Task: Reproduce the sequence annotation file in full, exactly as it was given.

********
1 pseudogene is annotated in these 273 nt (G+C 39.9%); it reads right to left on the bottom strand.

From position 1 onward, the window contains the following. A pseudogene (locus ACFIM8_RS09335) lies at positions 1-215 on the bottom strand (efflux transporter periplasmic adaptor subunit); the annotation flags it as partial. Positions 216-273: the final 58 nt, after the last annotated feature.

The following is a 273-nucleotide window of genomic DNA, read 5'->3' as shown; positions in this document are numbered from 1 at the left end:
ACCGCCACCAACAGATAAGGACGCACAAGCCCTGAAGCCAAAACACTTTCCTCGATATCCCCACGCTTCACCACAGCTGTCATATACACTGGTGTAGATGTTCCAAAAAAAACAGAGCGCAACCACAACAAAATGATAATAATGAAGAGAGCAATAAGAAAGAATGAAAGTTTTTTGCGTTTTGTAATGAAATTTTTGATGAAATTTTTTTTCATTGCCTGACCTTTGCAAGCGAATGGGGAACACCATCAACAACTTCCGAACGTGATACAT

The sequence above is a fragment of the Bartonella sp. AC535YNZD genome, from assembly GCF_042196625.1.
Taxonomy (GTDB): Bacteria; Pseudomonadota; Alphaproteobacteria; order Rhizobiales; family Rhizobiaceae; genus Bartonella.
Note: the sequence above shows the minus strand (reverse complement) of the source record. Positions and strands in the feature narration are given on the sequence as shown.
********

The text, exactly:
1 pseudogene is annotated in these 273 nt (G+C 39.9%); it reads right to left on the bottom strand.

From position 1 onward, the window contains the following. A pseudogene (locus ACFIM8_RS09335) lies at positions 1-215 on the bottom strand (efflux transporter periplasmic adaptor subunit); the annotation flags it as partial. Positions 216-273: the final 58 nt, after the last annotated feature.

The following is a 273-nucleotide window of genomic DNA, read 5'->3' as shown; positions in this document are numbered from 1 at the left end:
ACCGCCACCAACAGATAAGGACGCACAAGCCCTGAAGCCAAAACACTTTCCTCGATATCCCCACGCTTCACCACAGCTGTCATATACACTGGTGTAGATGTTCCAAAAAAAACAGAGCGCAACCACAACAAAATGATAATAATGAAGAGAGCAATAAGAAAGAATGAAAGTTTTTTGCGTTTTGTAATGAAATTTTTGATGAAATTTTTTTTCATTGCCTGACCTTTGCAAGCGAATGGGGAACACCATCAACAACTTCCGAACGTGATACAT

The sequence above is a fragment of the Bartonella sp. AC535YNZD genome, from assembly GCF_042196625.1.
Taxonomy (GTDB): Bacteria; Pseudomonadota; Alphaproteobacteria; order Rhizobiales; family Rhizobiaceae; genus Bartonella.
Note: the sequence above shows the minus strand (reverse complement) of the source record. Positions and strands in the feature narration are given on the sequence as shown.